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CytoJournal 2006,  3:17

Lack of BRAF mutations in hyalinizing trabecular neoplasm

1 Departments of Pathology and Laboratory Medicine, 3400 Spruce Street, University of Pennsylvania Medical Center, Philadelphia, PA, 19104, USA
2 Department of Otorhinolaryngology, 3400 Spruce Street, University of Pennsylvania Medical Center, Philadelphia, PA, 19104, USA
3 Department of Hematology & Oncology, 3400 Spruce Street, University of Pennsylvania Medical Center; Department of Otorhinolaryngology, 3400 Spruce Street, University of Pennsylvania Medical Center, Philadelphia, PA, 19104, USA
4 Departments of Pathology and Laboratory Medicine, 3400 Spruce Street, University of Pennsylvania Medical Center; Department of Otorhinolaryngology, 3400 Spruce Street, University of Pennsylvania Medical Center, Philadelphia, PA, 19104, USA

Date of Submission24-May-2006
Date of Acceptance25-Jul-2006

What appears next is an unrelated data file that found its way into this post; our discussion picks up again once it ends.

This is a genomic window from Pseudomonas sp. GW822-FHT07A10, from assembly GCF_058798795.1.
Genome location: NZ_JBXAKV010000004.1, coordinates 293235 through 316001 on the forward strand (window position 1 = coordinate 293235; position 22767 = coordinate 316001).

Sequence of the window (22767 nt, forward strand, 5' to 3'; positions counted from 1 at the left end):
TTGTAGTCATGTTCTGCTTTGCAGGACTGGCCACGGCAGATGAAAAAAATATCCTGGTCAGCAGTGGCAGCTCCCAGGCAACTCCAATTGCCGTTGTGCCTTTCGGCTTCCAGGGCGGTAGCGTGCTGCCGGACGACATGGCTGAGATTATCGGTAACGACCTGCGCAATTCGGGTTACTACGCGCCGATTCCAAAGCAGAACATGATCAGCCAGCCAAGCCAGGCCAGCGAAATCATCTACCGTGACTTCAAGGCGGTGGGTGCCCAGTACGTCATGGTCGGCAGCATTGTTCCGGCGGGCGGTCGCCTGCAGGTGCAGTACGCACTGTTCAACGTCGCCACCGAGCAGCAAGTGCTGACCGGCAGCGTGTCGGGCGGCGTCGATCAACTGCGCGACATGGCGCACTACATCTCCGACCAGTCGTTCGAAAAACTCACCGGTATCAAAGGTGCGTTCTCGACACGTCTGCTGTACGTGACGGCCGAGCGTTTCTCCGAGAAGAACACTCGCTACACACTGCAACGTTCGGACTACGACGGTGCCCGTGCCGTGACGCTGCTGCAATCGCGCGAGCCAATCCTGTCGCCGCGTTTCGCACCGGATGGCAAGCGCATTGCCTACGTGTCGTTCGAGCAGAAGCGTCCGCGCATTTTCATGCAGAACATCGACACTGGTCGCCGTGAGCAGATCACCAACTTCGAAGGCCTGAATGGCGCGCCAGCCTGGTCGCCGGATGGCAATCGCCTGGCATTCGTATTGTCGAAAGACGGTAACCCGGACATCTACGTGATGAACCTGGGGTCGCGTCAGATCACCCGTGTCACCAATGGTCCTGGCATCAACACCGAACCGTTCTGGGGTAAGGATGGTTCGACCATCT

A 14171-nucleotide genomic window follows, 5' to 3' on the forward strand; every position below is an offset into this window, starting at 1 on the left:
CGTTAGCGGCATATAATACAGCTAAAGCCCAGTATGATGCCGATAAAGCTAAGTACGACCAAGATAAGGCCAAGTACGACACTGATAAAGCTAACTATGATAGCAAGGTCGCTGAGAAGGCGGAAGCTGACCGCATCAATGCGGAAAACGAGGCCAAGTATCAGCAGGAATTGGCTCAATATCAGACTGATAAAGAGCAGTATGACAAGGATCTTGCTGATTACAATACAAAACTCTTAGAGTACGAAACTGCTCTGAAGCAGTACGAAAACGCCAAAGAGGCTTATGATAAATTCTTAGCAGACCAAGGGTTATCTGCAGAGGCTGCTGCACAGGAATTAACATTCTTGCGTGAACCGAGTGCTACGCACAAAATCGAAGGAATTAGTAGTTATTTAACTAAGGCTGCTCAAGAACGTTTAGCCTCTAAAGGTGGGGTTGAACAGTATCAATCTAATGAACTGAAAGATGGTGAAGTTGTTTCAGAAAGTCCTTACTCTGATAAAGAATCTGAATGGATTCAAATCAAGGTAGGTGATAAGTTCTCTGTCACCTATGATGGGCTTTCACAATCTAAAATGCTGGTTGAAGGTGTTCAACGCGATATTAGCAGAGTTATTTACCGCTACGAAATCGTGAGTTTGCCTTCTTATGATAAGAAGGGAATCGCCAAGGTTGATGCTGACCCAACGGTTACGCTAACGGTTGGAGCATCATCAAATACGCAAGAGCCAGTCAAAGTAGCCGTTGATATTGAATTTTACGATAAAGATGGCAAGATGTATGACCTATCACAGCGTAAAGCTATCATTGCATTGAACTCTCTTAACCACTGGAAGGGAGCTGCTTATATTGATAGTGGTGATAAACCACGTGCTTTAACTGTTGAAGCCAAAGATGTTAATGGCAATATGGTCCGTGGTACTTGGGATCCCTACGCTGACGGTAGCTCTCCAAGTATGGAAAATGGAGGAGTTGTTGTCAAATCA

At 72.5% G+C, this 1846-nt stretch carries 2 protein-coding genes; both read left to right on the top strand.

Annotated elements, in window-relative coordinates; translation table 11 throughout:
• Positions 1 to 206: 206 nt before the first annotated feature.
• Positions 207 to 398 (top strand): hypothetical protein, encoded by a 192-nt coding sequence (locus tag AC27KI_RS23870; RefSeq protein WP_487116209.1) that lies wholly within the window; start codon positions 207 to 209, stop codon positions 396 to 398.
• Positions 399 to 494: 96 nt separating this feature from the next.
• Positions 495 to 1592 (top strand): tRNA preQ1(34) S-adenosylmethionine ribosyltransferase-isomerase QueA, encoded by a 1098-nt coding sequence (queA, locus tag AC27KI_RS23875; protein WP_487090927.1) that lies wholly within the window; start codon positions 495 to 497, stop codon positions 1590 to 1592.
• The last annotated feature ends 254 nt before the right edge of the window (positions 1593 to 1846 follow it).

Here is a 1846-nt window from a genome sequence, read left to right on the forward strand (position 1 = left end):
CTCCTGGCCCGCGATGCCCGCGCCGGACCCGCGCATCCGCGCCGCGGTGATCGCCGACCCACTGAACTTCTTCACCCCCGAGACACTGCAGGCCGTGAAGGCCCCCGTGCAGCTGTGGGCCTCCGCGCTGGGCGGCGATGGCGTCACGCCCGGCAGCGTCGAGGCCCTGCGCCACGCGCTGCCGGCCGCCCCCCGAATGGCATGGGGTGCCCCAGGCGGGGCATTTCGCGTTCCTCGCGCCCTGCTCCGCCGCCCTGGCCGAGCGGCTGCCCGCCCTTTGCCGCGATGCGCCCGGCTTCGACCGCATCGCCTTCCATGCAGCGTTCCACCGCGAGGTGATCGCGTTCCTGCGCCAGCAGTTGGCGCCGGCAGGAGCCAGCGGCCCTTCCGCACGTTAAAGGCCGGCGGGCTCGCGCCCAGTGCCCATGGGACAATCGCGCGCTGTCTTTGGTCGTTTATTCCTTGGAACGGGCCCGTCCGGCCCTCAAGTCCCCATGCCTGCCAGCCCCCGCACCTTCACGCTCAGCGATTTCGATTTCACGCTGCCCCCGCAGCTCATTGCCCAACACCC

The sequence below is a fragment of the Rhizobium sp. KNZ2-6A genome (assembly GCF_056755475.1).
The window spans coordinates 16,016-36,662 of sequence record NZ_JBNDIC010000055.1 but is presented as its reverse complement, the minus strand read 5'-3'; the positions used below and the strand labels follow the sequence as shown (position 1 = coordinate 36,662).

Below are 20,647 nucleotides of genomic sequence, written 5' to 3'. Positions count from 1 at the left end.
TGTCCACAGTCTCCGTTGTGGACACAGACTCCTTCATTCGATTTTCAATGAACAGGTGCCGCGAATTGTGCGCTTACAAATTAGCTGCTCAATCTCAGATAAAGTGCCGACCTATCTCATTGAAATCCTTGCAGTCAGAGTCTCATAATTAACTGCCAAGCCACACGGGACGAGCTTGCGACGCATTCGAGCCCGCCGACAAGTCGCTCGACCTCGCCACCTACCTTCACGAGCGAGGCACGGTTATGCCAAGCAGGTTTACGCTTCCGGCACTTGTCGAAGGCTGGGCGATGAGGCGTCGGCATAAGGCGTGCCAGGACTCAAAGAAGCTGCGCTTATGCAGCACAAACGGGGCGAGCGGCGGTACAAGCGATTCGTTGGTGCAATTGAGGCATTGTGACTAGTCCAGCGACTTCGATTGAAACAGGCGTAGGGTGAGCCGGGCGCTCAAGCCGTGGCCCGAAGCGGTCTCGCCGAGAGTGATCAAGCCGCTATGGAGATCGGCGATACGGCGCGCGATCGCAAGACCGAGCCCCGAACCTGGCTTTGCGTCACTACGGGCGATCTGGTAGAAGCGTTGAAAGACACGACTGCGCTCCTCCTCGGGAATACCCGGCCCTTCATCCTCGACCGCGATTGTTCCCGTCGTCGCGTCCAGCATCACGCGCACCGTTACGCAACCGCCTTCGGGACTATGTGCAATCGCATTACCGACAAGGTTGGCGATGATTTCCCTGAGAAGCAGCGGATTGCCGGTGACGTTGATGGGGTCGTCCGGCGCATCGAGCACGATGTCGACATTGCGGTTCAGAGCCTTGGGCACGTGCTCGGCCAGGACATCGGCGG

Date of Web Publication25-Jul-2006

Correspondence Address:
Zubair W Baloch
Departments of Pathology and Laboratory Medicine, 3400 Spruce Street, University of Pennsylvania Medical Center, Philadelphia, PA, 19104
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Source of Support: None, Conflict of Interest: None

PMID: 16867191

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 » Abstract 

The hyalinizing trabecular neoplasm (HTN) of the thyroid is an unusual and controversial lesion. Some consider it a peculiar type of papillary thyroid carcinoma (PTC) because of its nuclear features and presence of psammoma bodies. Others consider it an adenoma. Molecular studies have found RET/PTC translocations in some examples, supporting HTN as a PTC; however mutations in BRAF (another marker for PTC) have not been found.
We report two cases of classic HTN and a case of trabecular PTC and show BRAF mutations in the latter and not in HTN. Trabecular growth pattern is insufficient for a diagnosis of HTN and lesions with such a pattern and nuclear features of PTC are cancers. Morphologically classic HTN are not associated with metastatic potential and should be considered adenomas.

How to cite this article:
Baloch ZW, Puttaswamy K, Brose M, LiVolsi VA. Lack of BRAF mutations in hyalinizing trabecular neoplasm. CytoJournal 2006;3:17

How to cite this URL:
Baloch ZW, Puttaswamy K, Brose M, LiVolsi VA. Lack of BRAF mutations in hyalinizing trabecular neoplasm. CytoJournal [serial online] 2006 [cited 2019 Oct 20];3:17. Available from: http://www.cytojournal.com/text.asp?2006/3/1/17/41233

 » Background Top